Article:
Paper ID: | 8478 |
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Title: | Missing Not at Random in Matrix Completion: The Effectiveness of Estimating Missingness Probabilities Under a Low Nuclear Norm Assumption |

I have to say I really enjoyed reading this paper. The motivation, problem and insights are clear and well presented. The paper addresses the problem of de-biasing a non-uniform sampling pattern for matrix completion by using a clever existing technique (1bit matrix completion) to estimate the matrix P indicating the probability of observing each entry. My only concern is that this idea relies on such matrix P having low nuclear norm. Empirical evidence suggest that this is true for real datasets (experiments in the paper show that this technique produces a reasonable completion). However, it would be interesting to theoretically characterize (or at least provide some insights as to) which sampling patterns would correspond to a P with low nuclear norm. In lack of such theoretical characterization, and since in general (as far as I know) P is unknown for most (if not all) real datasets, one way to obtain insights that justify the assumptions would be to analyze the type of patterns produced by matrices P with low nuclear norm, and test whether they resemble real data sampling patterns.

Originality: According to lines 59-61, it seems to me that the proposed 1BITMC approach is just a special case of the approach proposed by Davenport et al. 2014. This paper also states that the 1BITMC approach is originally proposed by Davenport et al. 2014 (lines 114-115). In this sense, the paper does not propose any novel approaches. The theoretical results of the 1BITMC approach, which seem to be the main contributions of this paper, are mostly adapted from those of Davenport et al. 2014. Quality: I am a bit concerned about the experiment setup in Section 4.2. This paper randomly split the data into a training, a validation, and a testing set. This paper uses the testing set to evaluate all rating prediction approaches in terms of MAE and three variants of MAE-IPS. This evaluation procedure might be biased because the testing set is not missing at random and hence is biased. Instead, existing studies (Schnabel et al. 2016 and Wang et al. 2019) use missing at random ratings collected by forcing users to rate randomly selected items as the testing set. Clarity: This paper is mostly well written with a few exceptions. For example, the paper defines a noise matrix at line 77, but never models the rating noise or uses the noise matrix in the propensity estimation. So, it seems to me that the definition of the noise matrix is not necessary for the overall flow of the paper. Significance: This paper demonstrates that the proposed 1BITMC approach is significantly better than the naive Bayes and the logistic regression approach on synthetic datasets. However, the experimental results of Section 4.2 in the rating prediction and the classification task on the real datasets seem not to be significant to me.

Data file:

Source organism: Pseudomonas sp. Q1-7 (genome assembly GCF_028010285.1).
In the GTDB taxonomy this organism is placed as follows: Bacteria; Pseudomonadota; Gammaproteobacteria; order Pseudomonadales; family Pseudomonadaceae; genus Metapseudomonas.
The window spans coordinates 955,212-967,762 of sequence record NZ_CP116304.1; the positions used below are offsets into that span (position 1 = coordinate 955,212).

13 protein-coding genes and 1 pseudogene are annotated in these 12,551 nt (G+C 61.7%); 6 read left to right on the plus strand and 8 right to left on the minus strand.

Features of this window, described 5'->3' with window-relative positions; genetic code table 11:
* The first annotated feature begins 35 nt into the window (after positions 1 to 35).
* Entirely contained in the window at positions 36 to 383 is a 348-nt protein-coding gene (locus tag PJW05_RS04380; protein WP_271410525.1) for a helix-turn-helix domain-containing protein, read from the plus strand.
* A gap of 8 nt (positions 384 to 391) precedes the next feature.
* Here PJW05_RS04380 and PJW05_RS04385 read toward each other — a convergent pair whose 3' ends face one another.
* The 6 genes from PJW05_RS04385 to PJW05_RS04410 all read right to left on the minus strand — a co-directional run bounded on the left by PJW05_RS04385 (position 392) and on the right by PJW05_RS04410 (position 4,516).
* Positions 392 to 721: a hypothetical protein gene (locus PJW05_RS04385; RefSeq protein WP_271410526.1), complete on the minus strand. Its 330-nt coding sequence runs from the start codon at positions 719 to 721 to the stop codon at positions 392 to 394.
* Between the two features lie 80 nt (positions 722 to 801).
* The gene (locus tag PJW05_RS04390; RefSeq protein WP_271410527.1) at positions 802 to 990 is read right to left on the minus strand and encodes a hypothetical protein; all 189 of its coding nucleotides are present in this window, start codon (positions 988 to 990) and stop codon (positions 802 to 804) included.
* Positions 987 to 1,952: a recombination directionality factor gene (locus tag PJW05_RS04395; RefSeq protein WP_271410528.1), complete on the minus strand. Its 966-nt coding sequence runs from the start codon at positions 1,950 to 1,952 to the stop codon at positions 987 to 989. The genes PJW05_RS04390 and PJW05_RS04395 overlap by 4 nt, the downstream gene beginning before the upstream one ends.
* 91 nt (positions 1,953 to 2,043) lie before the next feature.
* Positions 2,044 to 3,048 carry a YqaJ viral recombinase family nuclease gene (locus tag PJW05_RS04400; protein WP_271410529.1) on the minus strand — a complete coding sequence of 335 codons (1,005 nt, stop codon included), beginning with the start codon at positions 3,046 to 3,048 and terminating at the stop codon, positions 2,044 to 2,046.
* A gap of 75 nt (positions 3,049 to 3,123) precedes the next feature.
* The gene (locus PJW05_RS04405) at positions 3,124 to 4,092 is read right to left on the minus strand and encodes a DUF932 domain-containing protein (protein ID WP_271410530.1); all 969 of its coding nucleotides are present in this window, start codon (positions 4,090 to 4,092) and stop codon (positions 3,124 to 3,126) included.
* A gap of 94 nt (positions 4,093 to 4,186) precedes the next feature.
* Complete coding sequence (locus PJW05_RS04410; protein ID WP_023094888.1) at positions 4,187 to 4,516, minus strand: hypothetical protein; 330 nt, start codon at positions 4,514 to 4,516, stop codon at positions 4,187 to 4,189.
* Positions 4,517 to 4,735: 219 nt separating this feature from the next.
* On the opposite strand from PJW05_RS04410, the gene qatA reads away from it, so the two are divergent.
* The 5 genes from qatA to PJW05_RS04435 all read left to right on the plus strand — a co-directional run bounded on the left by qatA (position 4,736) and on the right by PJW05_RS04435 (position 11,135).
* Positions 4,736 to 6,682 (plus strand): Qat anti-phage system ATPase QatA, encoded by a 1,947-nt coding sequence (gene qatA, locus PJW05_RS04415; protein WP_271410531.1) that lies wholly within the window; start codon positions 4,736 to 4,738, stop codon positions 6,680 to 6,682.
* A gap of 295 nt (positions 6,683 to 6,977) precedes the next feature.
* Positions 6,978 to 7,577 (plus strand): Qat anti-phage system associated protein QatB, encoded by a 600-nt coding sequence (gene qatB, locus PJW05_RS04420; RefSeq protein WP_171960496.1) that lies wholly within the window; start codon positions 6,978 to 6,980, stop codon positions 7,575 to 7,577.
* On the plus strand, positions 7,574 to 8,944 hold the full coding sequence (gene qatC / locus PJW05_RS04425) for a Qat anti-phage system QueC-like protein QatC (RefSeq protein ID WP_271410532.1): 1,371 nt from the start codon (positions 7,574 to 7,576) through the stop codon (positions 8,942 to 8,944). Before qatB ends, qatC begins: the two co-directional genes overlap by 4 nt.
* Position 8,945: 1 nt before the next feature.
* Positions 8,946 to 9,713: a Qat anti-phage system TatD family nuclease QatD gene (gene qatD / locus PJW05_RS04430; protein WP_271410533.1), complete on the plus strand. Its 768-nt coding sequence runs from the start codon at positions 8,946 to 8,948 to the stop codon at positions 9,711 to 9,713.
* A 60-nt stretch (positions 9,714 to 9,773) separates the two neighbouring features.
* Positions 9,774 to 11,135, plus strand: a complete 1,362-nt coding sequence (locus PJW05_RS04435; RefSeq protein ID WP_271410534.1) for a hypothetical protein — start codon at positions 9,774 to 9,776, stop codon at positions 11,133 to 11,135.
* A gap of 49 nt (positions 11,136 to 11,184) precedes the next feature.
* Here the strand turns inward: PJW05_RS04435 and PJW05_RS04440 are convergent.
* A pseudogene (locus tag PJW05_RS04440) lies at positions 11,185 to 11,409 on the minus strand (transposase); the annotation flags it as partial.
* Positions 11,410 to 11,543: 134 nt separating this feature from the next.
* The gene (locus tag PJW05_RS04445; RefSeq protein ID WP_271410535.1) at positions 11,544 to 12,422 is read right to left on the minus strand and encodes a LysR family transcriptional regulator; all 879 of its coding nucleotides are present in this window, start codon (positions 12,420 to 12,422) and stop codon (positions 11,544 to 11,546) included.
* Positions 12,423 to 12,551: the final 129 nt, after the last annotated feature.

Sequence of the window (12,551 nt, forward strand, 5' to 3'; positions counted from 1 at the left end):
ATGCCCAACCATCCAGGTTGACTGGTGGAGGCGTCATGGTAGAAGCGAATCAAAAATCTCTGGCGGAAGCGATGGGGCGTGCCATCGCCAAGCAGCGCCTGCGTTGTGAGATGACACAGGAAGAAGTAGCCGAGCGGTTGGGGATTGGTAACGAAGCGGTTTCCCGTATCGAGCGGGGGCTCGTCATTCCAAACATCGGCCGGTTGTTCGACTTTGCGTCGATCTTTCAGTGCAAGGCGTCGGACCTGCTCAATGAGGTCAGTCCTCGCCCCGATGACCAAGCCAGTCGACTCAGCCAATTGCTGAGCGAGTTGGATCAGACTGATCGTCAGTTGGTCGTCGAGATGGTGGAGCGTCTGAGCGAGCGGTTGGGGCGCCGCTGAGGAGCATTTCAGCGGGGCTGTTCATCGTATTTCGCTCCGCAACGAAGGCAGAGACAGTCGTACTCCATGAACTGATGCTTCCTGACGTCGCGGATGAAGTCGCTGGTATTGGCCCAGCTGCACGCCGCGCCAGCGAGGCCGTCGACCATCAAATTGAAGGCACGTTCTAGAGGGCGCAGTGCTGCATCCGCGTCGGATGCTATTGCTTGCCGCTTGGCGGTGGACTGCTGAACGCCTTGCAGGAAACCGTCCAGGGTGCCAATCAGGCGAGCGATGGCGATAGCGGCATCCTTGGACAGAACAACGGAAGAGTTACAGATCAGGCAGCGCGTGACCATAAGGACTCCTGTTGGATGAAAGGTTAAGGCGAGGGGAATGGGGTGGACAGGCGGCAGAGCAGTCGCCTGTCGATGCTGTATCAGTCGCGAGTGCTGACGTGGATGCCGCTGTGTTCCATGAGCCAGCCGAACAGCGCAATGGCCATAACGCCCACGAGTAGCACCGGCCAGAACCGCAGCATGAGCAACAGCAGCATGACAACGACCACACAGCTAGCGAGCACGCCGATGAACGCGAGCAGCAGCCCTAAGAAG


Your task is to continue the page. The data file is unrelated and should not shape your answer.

Since the algorithm of estimating the propensity is proposed by Davenport et al. 2014, the originality of the paper mainly lies in the bounds derivation and experiments. For the bounds of the bias and overall completion error, there is no direct experiments bridging the proposed theory and practice. I would like more empirical evidences on the assumptions from real-world matrices, beyond the recommendation domain where COAT and MovieLens are from. The novelty of the paper is also less impressive when the motivation of investigating the adoption of nuclear norm is unclear. From the experiments, it is only demonstrated that the proposed propensity estimator can achieve similar results as previous classic methods (and can be even slightly worse if data fits better for Naive Bayes or Logistic Regression). The performance gain of the newly proposed estimator on the MovieLens dataset (the largest experimented datasets) is not very significant compared with Naive Bayes, meaning that when m and n are large the bias and completion error is similar to Naive Bayes. Admitted that the new estimator does not require more features or MAR data, I would still say the established knowledge from this paper is not very significant in its current form. It can do better by considering whether we can use the user/item features and the MAR data when we have them in the 1BitMC algorithm. Can we then largely improve the SOTA? The paper is in general well written and easy to follow. To make it self-contained, it would be better to introduce some background about nuclear norm. The authors are also encouraged to spent slightly fewer spaces on the background of IPS related approaches, and introduce a bit more on the 1-bit matrix completion algorithms since it is a closely related work and the algorithm is the working horse for the proposed estimator.